Speed kills. Speed cameras save lives. We have heard it all before. But, two-hundred and forty-nine people people died in fatal traffic accidents on Victoria’s roads last year — a 2.5 per cent increase from 2013’s figure.
This is despite a record number of fixed and mobile speed cameras deployed on roads in Victoria, and around Australia.
For years, the governments have been claiming that speed cameras save lives and that speed is the greatest common factor in fatal car accidents.
But with road deaths on the rise, could it be that speed cameras actually don’t save lives and in fact are contributing to our road toll by breeding poor driving practises?
Since Saab introduced seat belts as standard in 1958, occupant safety has been improving every year, and the sedans, wagons, utilities and SUVs we drive today are safer than ever. And safer cars will undoubtedly go further in reducing the road toll than speed cameras.
Speed cameras certainly have their place in society, but not with the draconian enforcement of low-level speeding and covert tactics, such as hiding in bushes and unmarked mobile speed cameras, as occurs in Victoria, at least, more needs to be done.
The proof is in the numbers. People are still crashing, they are just safer doing so.
The figures show that revenue from speed cameras alone — on the spot police fines are not included in this figure — in 2010 was around $236 million. Fast forward to 2013 and that figures jumps a whopping $57 million to $293 million. Imagine ripping almost $300 million from government coffers; speed cameras have become like a drug addiction that governments can’t help but feed off.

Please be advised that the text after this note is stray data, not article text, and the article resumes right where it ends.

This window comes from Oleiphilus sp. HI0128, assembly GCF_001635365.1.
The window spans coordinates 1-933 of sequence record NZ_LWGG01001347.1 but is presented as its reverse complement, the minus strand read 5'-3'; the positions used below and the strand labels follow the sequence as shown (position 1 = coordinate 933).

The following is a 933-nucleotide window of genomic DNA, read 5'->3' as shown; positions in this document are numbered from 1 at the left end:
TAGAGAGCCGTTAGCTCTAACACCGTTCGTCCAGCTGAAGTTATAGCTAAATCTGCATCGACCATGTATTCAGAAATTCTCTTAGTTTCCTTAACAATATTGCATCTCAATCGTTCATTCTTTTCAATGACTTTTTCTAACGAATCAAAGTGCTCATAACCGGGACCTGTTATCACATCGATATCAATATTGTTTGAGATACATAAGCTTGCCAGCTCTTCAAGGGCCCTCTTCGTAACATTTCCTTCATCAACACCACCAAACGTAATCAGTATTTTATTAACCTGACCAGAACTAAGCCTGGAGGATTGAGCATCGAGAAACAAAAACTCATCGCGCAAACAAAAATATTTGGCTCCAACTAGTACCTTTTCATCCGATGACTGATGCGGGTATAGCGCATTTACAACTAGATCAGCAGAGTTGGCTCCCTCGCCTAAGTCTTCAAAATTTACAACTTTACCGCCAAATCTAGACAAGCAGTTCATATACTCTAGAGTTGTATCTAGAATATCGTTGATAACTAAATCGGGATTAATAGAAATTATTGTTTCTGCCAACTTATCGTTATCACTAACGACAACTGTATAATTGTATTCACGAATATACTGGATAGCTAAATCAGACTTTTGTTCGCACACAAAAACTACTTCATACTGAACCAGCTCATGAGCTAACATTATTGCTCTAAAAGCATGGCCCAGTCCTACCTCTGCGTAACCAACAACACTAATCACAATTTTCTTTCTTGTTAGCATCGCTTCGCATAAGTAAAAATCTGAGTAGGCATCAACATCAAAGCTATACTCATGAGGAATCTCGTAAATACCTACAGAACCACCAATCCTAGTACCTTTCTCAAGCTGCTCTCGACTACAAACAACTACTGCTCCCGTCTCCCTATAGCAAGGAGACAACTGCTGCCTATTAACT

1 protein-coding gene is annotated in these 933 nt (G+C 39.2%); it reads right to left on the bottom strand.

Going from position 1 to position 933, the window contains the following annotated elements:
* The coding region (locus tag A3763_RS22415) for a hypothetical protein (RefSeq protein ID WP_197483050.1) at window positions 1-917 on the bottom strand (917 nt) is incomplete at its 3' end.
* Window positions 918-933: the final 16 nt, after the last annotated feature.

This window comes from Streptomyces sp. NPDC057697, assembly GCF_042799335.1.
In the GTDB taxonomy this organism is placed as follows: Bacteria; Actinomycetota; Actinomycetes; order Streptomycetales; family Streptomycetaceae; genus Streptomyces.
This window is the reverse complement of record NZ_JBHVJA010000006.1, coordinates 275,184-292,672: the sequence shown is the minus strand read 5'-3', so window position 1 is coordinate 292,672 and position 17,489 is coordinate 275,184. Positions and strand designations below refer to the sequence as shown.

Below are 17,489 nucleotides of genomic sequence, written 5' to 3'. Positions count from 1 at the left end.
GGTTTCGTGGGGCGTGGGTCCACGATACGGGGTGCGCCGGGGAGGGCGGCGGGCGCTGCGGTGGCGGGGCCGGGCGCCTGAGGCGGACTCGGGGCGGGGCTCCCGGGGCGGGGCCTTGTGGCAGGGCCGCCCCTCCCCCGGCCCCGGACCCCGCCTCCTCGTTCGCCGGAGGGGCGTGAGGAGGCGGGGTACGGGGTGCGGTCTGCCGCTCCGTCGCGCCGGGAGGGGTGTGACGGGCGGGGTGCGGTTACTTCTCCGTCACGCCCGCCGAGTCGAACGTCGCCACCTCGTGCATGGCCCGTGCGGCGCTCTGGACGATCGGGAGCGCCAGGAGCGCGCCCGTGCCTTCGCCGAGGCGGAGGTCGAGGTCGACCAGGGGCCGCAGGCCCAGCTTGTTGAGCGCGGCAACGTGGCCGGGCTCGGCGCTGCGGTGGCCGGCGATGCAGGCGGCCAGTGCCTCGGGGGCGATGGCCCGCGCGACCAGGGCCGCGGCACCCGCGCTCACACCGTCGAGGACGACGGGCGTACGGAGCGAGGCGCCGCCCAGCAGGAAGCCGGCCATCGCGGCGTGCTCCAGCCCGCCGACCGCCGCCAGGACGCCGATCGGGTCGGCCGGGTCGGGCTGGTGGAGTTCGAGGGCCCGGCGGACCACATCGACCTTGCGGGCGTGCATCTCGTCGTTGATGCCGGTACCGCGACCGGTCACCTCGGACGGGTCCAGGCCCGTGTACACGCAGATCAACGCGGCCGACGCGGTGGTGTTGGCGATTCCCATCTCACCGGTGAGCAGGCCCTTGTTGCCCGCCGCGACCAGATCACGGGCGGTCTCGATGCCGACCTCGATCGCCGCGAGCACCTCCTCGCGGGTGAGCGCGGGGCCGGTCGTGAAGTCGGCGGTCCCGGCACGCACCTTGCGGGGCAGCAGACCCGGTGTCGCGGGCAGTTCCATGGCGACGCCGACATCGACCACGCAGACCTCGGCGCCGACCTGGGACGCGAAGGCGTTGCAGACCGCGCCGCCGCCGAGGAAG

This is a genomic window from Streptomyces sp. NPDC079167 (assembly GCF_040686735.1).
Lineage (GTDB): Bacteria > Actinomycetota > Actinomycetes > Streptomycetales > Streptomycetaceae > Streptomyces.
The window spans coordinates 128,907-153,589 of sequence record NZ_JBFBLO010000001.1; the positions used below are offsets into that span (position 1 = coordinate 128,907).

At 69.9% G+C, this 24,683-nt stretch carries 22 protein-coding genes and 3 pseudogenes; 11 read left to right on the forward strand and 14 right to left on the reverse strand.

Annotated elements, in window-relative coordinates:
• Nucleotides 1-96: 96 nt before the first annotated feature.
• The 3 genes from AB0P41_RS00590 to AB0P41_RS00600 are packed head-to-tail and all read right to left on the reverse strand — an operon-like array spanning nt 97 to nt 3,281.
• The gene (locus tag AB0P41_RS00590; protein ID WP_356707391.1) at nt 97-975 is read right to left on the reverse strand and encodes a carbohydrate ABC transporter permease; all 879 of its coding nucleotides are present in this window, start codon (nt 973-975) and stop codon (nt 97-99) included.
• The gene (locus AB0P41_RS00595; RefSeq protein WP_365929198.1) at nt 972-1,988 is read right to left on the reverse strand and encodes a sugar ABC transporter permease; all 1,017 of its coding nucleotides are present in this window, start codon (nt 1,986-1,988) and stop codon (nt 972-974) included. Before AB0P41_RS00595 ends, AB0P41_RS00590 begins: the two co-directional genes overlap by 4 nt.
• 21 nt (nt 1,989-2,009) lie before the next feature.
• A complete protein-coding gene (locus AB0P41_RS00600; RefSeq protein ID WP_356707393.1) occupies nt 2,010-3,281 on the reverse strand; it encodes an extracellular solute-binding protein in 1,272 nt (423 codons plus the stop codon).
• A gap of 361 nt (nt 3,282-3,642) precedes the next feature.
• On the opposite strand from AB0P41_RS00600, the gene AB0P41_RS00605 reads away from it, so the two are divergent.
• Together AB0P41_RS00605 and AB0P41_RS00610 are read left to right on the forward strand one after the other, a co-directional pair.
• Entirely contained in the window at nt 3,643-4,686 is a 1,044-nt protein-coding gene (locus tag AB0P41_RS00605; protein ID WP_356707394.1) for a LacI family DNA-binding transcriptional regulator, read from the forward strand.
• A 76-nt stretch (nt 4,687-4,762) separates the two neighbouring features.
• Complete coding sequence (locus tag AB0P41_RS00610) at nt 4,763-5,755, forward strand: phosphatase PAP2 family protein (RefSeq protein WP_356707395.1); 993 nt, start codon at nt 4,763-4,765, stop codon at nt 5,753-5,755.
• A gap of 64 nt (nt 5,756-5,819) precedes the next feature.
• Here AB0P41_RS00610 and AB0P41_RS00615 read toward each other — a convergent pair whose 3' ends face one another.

Included below is a graph (click here to see larger version) that shows the relationship between hospital stays shorter than 14 days, longer than 14 days, fatalities and revenue from speed cameras. The graph shows that the increase in revenue from speed cameras isn’t commensurate with a reduction in hospital stays. Hospital stays of fewer than 14 days and more than 14 days during this period trended steady.
When asked about speed cameras and levels of enforcement, a spokesperson for the Department of Justice and Regulation told CarAdvice:
“Broadly speaking the rate of people being fined by cameras is not changing, but as the population grows, so too does the number of fines issued.
“The overall number of infringements issued annually is increasing as Victoria’s population grows and there are more cars on the road.
“Over 99 per cent of vehicles passing fixed cameras and over 98 per cent of vehicles passing mobile cameras comply with the speed limit.
That’s because people know that they are there. Drivers slow down for the cameras, and then once past them, they resume their normal driving habits – Ed.
“Fixed and mobile road safety cameras reduce speeds and cut road trauma because they are placed in high-risk or high-speed areas, areas with history of road trauma, or areas that will provide a road safety benefit.